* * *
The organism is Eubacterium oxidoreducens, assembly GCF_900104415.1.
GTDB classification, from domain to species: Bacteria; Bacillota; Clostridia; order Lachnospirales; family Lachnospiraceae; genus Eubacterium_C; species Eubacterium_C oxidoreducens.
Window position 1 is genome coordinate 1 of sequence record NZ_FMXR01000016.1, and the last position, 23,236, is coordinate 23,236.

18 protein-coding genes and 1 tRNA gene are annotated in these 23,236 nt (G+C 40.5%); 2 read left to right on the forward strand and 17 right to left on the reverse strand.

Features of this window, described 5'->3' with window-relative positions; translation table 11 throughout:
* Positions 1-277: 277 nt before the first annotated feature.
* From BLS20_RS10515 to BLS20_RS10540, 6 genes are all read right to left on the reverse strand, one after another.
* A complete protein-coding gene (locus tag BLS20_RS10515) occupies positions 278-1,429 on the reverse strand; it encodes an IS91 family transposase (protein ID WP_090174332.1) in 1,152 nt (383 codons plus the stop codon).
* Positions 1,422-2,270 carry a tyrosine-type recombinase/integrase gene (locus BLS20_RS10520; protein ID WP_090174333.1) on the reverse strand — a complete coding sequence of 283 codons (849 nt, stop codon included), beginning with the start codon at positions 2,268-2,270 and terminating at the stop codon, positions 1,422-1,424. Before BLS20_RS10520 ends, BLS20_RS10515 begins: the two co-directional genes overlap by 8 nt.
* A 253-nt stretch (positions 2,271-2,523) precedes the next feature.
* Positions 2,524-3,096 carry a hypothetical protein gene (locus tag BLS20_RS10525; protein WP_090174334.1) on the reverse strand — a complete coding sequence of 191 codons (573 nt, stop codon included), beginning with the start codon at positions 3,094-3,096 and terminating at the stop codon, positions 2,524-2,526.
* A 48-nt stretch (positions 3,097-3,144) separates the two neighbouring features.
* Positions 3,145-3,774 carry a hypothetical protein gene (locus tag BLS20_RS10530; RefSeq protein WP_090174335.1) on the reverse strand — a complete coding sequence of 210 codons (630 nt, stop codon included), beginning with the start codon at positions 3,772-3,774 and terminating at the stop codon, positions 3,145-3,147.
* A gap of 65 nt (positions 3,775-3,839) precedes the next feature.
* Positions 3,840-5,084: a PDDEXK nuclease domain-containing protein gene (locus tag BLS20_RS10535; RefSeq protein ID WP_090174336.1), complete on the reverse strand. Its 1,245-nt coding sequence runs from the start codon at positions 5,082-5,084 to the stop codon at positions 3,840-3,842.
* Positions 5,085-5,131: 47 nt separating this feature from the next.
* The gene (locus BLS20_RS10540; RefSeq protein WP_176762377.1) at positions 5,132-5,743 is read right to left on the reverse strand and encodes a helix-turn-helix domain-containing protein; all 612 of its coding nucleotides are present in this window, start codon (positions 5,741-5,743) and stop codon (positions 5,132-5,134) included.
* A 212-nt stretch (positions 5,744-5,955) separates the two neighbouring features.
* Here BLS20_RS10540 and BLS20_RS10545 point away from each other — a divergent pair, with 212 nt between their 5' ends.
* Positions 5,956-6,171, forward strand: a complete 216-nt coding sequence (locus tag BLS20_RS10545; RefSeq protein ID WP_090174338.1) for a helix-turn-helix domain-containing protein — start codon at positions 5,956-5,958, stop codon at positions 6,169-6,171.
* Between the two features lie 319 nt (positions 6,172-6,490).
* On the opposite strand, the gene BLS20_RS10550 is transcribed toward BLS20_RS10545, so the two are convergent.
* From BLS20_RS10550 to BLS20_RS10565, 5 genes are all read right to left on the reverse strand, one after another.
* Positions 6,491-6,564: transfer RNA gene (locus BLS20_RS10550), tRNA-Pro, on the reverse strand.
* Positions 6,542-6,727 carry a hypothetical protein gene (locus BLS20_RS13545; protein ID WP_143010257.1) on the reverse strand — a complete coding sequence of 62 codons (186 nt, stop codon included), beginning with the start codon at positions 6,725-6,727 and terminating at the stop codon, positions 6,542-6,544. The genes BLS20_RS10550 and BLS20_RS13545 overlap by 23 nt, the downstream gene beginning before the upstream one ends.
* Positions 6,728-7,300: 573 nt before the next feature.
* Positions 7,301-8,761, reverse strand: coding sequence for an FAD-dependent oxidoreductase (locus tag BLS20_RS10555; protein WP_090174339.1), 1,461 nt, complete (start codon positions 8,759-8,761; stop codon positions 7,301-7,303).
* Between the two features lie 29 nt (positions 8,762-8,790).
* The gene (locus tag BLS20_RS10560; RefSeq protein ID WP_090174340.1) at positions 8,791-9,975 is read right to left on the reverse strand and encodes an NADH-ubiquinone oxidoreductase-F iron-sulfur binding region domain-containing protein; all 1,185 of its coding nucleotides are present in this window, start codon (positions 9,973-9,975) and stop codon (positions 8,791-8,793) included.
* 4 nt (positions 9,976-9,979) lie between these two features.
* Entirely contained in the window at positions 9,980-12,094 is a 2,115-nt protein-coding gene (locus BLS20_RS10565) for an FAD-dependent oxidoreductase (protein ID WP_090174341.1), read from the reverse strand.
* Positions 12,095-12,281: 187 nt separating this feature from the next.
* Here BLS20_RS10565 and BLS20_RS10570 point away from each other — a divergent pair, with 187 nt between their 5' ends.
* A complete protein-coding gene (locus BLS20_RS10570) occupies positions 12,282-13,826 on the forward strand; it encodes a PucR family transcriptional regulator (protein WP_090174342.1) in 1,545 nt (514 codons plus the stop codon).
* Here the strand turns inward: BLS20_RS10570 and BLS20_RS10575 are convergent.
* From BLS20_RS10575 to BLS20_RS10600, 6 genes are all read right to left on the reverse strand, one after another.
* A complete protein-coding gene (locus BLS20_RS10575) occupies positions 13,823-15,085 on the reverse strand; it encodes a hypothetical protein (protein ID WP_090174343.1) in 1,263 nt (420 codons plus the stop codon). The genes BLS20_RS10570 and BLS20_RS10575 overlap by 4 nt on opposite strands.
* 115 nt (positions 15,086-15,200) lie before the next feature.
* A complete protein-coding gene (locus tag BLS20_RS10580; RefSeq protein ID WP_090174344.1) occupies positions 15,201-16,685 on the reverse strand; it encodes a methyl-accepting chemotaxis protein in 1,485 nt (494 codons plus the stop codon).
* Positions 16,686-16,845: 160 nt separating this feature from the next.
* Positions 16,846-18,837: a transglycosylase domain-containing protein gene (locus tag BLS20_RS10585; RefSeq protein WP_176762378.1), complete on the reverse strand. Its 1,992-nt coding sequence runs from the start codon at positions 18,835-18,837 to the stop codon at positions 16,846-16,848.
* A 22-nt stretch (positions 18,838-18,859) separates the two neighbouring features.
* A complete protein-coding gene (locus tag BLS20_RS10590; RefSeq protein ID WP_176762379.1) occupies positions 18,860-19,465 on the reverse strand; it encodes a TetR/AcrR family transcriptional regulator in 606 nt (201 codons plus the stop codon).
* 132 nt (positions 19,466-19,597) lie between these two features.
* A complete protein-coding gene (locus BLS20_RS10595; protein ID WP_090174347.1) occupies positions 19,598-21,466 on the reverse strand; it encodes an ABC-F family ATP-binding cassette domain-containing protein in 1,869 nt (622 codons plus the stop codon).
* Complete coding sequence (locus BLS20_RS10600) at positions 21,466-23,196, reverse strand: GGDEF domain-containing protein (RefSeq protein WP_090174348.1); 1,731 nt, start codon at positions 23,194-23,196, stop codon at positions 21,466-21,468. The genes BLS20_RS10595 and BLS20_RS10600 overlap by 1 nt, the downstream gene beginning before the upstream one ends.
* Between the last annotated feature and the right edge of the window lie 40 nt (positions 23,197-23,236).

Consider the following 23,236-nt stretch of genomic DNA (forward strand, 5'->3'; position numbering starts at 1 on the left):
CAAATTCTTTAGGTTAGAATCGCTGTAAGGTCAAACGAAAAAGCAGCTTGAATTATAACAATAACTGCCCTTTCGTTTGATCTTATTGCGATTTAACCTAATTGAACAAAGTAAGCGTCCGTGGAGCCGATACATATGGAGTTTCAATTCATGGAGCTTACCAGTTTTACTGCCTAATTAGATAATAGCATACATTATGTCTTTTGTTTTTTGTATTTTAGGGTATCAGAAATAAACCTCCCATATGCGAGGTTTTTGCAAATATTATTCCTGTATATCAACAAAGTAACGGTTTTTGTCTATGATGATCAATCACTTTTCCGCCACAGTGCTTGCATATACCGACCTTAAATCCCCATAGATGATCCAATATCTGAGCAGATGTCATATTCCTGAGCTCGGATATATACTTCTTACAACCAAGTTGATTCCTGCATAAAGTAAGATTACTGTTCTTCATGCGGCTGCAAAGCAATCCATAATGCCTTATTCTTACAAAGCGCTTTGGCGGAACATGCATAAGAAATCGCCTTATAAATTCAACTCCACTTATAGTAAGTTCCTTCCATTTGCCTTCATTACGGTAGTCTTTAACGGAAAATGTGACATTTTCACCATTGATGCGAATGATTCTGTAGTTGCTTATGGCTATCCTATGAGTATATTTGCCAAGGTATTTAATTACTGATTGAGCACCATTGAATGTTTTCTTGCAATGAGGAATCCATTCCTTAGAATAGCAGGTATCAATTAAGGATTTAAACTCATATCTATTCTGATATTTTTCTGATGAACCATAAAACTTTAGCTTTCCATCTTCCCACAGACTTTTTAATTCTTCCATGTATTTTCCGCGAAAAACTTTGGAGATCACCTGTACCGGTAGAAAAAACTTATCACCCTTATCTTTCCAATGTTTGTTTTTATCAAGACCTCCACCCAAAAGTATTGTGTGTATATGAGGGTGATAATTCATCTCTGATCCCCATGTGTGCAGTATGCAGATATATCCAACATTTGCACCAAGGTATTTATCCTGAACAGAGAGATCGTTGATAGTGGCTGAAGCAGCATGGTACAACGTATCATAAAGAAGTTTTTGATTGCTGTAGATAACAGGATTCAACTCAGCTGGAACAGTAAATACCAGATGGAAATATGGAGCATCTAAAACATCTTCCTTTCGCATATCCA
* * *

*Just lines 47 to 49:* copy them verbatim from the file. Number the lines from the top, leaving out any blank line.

* Between the last annotated feature and the right edge of the window lie 40 nt (positions 23,197-23,236).

Consider the following 23,236-nt stretch of genomic DNA (forward strand, 5'->3'; position numbering starts at 1 on the left):
CAAATTCTTTAGGTTAGAATCGCTGTAAGGTCAAACGAAAAAGCAGCTTGAATTATAACAATAACTGCCCTTTCGTTTGATCTTATTGCGATTTAACCTAATTGAACAAAGTAAGCGTCCGTGGAGCCGATACATATGGAGTTTCAATTCATGGAGCTTACCAGTTTTACTGCCTAATTAGATAATAGCATACATTATGTCTTTTGTTTTTTGTATTTTAGGGTATCAGAAATAAACCTCCCATATGCGAGGTTTTTGCAAATATTATTCCTGTATATCAACAAAGTAACGGTTTTTGTCTATGATGATCAATCACTTTTCCGCCACAGTGCTTGCATATACCGACCTTAAATCCCCATAGATGATCCAATATCTGAGCAGATGTCATATTCCTGAGCTCGGATATATACTTCTTACAACCAAGTTGATTCCTGCATAAAGTAAGATTACTGTTCTTCATGCGGCTGCAAAGCAATCCATAATGCCTTATTCTTACAAAGCGCTTTGGCGGAACATGCATAAGAAATCGCCTTATAAATTCAACTCCACTTATAGTAAGTTCCTTCCATTTGCCTTCATTACGGTAGTCTTTAACGGAAAATGTGACATTTTCACCATTGATGCGAATGATTCTGTAGTTGCTTATGGCTATCCTATGAGTATATTTGCCAAGGTATTTAATTACTGATTGAGCACCATTGAATGTTTTCTTGCAATGAGGAATCCATTCCTTAGAATAGCAGGTATCAATTAAGGATTTAAACTCATATCTATTCTGATATTTTTCTGATGAACCATAAAACTTTAGCTTTCCATCTTCCCACAGACTTTTTAATTCTTCCATGTATTTTCCGCGAAAAACTTTGGAGATCACCTGTACCGGTAGAAAAAACTTATCACCCTTATCTTTCCAATGTTTGTTTTTATCAAGACCTCCACCCAAAAGTATTGTGTGTATATGAGGGTGATAATTCATCTCTGATCCCCATGTGTGCAGTATGCAGATATATCCAACATTTGCACCAAGGTATTTATCCTGAACAGAGAGATCGTTGATAGTGGCTGAAGCAGCATGGTACAACGTATCATAAAGAAGTTTTTGATTGCTGTAGATAACAGGATTCAACTCAGCTGGAACAGTAAATACCAGATGGAAATATGGAGCATCTAAAACATCTTCCTTTCGCATATCCA